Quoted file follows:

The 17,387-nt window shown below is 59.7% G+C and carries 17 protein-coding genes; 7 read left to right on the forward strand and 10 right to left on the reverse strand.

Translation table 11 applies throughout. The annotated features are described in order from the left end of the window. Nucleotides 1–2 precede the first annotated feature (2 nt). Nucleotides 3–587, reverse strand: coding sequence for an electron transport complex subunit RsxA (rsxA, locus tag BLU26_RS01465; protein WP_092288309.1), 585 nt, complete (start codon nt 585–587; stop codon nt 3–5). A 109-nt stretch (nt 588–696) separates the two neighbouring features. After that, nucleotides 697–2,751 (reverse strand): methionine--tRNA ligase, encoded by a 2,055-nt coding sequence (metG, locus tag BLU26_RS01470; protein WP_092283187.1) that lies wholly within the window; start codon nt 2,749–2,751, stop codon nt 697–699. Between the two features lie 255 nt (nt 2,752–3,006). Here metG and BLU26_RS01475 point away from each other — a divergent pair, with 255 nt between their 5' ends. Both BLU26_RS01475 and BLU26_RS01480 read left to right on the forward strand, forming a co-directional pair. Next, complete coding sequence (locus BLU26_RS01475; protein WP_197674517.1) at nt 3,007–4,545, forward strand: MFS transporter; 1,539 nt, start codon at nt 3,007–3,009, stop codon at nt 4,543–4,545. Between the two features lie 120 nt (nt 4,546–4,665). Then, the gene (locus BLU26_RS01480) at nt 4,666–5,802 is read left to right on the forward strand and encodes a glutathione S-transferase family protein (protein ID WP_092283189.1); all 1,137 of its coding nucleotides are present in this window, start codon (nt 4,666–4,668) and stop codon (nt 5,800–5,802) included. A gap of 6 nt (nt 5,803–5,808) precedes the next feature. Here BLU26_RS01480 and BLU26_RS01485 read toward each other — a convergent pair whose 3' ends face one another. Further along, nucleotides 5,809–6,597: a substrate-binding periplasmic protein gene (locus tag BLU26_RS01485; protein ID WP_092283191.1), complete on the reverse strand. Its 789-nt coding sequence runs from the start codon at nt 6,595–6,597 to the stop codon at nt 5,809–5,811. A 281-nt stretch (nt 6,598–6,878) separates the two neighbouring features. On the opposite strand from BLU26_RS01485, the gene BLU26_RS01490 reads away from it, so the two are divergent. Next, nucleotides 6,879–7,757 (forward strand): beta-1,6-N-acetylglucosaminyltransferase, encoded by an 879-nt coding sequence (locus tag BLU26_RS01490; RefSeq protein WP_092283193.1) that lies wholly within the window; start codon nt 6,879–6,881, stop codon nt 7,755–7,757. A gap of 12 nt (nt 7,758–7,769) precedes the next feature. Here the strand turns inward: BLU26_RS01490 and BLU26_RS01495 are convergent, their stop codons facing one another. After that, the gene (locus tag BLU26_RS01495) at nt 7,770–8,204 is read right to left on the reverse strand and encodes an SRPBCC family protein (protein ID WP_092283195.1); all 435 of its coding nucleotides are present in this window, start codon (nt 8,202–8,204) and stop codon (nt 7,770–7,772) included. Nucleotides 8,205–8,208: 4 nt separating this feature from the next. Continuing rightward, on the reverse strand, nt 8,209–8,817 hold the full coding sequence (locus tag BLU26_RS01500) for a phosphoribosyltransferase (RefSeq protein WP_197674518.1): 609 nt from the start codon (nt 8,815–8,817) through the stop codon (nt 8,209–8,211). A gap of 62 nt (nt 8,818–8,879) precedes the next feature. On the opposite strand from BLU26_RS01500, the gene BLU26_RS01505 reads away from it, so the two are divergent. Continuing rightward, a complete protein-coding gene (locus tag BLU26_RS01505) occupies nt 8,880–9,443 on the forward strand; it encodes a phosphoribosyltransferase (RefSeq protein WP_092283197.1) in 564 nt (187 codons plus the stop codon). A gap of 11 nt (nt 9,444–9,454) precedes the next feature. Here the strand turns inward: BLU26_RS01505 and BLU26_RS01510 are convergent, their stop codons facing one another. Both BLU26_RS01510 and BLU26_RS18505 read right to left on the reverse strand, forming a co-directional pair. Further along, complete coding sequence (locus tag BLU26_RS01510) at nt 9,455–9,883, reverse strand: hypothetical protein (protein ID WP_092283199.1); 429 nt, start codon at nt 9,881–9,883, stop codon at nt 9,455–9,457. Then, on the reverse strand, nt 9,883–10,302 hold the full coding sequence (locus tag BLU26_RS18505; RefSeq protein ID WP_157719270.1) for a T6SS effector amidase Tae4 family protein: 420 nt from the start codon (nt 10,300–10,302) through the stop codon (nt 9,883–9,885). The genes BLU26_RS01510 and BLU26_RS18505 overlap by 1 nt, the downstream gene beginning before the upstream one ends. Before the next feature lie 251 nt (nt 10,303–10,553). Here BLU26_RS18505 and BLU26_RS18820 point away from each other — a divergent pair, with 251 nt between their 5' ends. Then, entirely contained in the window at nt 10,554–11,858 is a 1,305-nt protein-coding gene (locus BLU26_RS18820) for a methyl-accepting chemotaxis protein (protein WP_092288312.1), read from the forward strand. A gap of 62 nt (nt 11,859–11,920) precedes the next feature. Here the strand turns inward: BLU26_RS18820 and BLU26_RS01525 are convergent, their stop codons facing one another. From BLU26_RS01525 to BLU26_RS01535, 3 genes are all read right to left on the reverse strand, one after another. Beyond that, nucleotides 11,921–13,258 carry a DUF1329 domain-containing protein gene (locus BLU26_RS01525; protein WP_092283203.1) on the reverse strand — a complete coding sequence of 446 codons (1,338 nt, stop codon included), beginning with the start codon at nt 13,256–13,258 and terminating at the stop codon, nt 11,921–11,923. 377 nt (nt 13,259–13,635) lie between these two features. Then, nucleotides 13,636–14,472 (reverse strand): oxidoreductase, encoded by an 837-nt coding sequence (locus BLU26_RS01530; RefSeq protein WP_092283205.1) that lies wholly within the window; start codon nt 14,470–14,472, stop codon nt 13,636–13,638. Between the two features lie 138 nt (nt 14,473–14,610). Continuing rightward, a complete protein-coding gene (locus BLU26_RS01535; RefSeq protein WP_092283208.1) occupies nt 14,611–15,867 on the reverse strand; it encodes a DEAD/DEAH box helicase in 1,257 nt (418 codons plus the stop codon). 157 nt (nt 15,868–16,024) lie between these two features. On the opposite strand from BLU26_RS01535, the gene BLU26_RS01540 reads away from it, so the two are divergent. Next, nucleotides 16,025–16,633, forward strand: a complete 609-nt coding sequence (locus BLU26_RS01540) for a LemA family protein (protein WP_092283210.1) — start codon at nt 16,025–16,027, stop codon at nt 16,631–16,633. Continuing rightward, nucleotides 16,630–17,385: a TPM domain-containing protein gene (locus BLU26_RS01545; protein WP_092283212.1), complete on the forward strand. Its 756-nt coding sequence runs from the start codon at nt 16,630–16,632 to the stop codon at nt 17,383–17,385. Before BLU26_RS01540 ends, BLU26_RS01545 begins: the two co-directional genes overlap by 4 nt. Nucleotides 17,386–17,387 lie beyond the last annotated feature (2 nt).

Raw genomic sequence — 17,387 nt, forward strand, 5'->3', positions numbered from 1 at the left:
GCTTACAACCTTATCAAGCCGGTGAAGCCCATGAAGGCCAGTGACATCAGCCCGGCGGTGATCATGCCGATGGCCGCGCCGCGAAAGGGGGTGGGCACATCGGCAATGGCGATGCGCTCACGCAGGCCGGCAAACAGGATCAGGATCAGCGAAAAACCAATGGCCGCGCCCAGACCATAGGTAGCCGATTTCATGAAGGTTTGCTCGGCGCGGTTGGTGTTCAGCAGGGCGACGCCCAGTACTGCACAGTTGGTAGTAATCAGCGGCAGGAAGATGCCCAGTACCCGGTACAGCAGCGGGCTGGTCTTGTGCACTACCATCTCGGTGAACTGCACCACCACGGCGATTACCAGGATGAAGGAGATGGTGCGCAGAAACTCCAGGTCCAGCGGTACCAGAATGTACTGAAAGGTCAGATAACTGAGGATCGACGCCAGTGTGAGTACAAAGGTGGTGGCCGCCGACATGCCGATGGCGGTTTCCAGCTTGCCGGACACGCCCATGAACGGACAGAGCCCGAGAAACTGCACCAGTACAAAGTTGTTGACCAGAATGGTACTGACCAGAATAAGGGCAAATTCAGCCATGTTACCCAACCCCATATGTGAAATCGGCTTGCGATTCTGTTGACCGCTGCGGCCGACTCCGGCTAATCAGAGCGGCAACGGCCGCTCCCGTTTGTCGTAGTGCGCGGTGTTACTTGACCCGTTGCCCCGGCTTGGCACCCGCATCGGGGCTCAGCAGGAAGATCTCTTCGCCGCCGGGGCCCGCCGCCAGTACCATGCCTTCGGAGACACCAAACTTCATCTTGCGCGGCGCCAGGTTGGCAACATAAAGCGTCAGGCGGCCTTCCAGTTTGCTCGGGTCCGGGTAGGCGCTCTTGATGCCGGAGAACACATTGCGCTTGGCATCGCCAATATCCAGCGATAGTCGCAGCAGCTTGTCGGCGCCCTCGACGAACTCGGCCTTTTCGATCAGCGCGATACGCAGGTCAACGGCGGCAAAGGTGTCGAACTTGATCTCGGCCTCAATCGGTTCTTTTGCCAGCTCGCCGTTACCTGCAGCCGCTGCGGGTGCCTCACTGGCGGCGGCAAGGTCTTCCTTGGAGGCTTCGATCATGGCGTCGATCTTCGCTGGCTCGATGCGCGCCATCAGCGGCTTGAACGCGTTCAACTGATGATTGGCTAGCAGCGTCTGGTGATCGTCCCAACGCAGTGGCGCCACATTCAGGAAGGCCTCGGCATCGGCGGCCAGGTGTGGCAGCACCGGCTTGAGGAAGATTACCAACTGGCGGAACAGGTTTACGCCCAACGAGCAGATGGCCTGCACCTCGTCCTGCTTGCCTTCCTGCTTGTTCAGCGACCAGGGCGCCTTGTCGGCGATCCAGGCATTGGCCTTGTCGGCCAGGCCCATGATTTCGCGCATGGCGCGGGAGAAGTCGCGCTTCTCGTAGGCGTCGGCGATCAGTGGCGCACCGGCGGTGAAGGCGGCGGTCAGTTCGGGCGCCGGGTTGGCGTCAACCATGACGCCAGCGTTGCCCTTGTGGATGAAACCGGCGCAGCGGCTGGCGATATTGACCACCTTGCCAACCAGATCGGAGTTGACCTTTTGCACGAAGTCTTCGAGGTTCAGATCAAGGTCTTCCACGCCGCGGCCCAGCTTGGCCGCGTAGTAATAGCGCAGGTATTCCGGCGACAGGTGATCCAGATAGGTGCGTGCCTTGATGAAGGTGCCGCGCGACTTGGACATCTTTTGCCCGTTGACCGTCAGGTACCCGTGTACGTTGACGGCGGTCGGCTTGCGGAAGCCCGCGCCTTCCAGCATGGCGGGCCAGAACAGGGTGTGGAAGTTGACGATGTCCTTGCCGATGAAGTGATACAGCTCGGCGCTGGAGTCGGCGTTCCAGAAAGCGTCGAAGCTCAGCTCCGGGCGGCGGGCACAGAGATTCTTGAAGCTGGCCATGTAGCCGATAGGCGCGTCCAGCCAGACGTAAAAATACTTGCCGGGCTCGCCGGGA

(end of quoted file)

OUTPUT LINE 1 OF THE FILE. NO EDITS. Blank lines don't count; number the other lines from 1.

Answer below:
The 17,387-nt window shown below is 59.7% G+C and carries 17 protein-coding genes; 7 read left to right on the forward strand and 10 right to left on the reverse strand.